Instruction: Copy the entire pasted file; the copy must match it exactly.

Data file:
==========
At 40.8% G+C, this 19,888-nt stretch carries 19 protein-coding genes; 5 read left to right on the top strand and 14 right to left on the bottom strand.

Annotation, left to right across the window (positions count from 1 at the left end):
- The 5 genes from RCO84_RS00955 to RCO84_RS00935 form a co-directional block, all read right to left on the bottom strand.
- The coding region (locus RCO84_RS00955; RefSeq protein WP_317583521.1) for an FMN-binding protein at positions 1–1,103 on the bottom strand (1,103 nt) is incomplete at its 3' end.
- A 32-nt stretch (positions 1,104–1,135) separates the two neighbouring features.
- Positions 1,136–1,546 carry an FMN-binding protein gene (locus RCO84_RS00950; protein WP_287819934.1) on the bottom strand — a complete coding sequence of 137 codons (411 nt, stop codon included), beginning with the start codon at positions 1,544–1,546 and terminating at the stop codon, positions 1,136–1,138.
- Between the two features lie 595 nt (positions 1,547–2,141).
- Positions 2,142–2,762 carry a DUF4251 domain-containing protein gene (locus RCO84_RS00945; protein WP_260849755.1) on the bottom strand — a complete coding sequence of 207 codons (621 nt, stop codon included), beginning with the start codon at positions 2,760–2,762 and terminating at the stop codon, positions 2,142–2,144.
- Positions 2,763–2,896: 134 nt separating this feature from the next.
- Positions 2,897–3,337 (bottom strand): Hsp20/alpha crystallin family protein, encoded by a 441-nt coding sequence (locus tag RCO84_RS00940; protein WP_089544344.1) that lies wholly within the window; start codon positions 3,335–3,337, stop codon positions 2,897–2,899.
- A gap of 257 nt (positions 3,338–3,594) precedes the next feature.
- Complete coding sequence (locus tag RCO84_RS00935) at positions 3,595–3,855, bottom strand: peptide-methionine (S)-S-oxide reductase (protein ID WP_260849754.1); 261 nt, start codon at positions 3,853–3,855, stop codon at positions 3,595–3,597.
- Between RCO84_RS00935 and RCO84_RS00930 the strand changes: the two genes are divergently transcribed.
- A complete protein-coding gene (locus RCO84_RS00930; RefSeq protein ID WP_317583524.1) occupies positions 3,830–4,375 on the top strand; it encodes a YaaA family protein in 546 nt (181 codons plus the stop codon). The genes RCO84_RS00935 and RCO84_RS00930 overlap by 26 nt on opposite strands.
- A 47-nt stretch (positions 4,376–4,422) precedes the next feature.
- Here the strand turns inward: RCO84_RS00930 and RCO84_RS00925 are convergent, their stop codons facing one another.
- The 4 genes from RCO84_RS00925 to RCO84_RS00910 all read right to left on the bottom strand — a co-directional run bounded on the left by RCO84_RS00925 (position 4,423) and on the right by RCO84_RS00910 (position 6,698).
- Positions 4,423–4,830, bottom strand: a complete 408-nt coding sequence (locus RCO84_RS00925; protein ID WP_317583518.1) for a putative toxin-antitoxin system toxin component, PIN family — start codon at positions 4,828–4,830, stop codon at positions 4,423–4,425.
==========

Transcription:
At 40.8% G+C, this 19,888-nt stretch carries 19 protein-coding genes; 5 read left to right on the top strand and 14 right to left on the bottom strand.

Annotation, left to right across the window (positions count from 1 at the left end):
- The 5 genes from RCO84_RS00955 to RCO84_RS00935 form a co-directional block, all read right to left on the bottom strand.
- The coding region (locus RCO84_RS00955; RefSeq protein WP_317583521.1) for an FMN-binding protein at positions 1–1,103 on the bottom strand (1,103 nt) is incomplete at its 3' end.
- A 32-nt stretch (positions 1,104–1,135) separates the two neighbouring features.
- Positions 1,136–1,546 carry an FMN-binding protein gene (locus RCO84_RS00950; protein WP_287819934.1) on the bottom strand — a complete coding sequence of 137 codons (411 nt, stop codon included), beginning with the start codon at positions 1,544–1,546 and terminating at the stop codon, positions 1,136–1,138.
- Between the two features lie 595 nt (positions 1,547–2,141).
- Positions 2,142–2,762 carry a DUF4251 domain-containing protein gene (locus RCO84_RS00945; protein WP_260849755.1) on the bottom strand — a complete coding sequence of 207 codons (621 nt, stop codon included), beginning with the start codon at positions 2,760–2,762 and terminating at the stop codon, positions 2,142–2,144.
- Positions 2,763–2,896: 134 nt separating this feature from the next.
- Positions 2,897–3,337 (bottom strand): Hsp20/alpha crystallin family protein, encoded by a 441-nt coding sequence (locus tag RCO84_RS00940; protein WP_089544344.1) that lies wholly within the window; start codon positions 3,335–3,337, stop codon positions 2,897–2,899.
- A gap of 257 nt (positions 3,338–3,594) precedes the next feature.
- Complete coding sequence (locus tag RCO84_RS00935) at positions 3,595–3,855, bottom strand: peptide-methionine (S)-S-oxide reductase (protein ID WP_260849754.1); 261 nt, start codon at positions 3,853–3,855, stop codon at positions 3,595–3,597.
- Between RCO84_RS00935 and RCO84_RS00930 the strand changes: the two genes are divergently transcribed.
- A complete protein-coding gene (locus RCO84_RS00930; RefSeq protein ID WP_317583524.1) occupies positions 3,830–4,375 on the top strand; it encodes a YaaA family protein in 546 nt (181 codons plus the stop codon). The genes RCO84_RS00935 and RCO84_RS00930 overlap by 26 nt on opposite strands.
- A 47-nt stretch (positions 4,376–4,422) precedes the next feature.
- Here the strand turns inward: RCO84_RS00930 and RCO84_RS00925 are convergent, their stop codons facing one another.
- The 4 genes from RCO84_RS00925 to RCO84_RS00910 all read right to left on the bottom strand — a co-directional run bounded on the left by RCO84_RS00925 (position 4,423) and on the right by RCO84_RS00910 (position 6,698).
- Positions 4,423–4,830, bottom strand: a complete 408-nt coding sequence (locus RCO84_RS00925; protein ID WP_317583518.1) for a putative toxin-antitoxin system toxin component, PIN family — start codon at positions 4,828–4,830, stop codon at positions 4,423–4,425.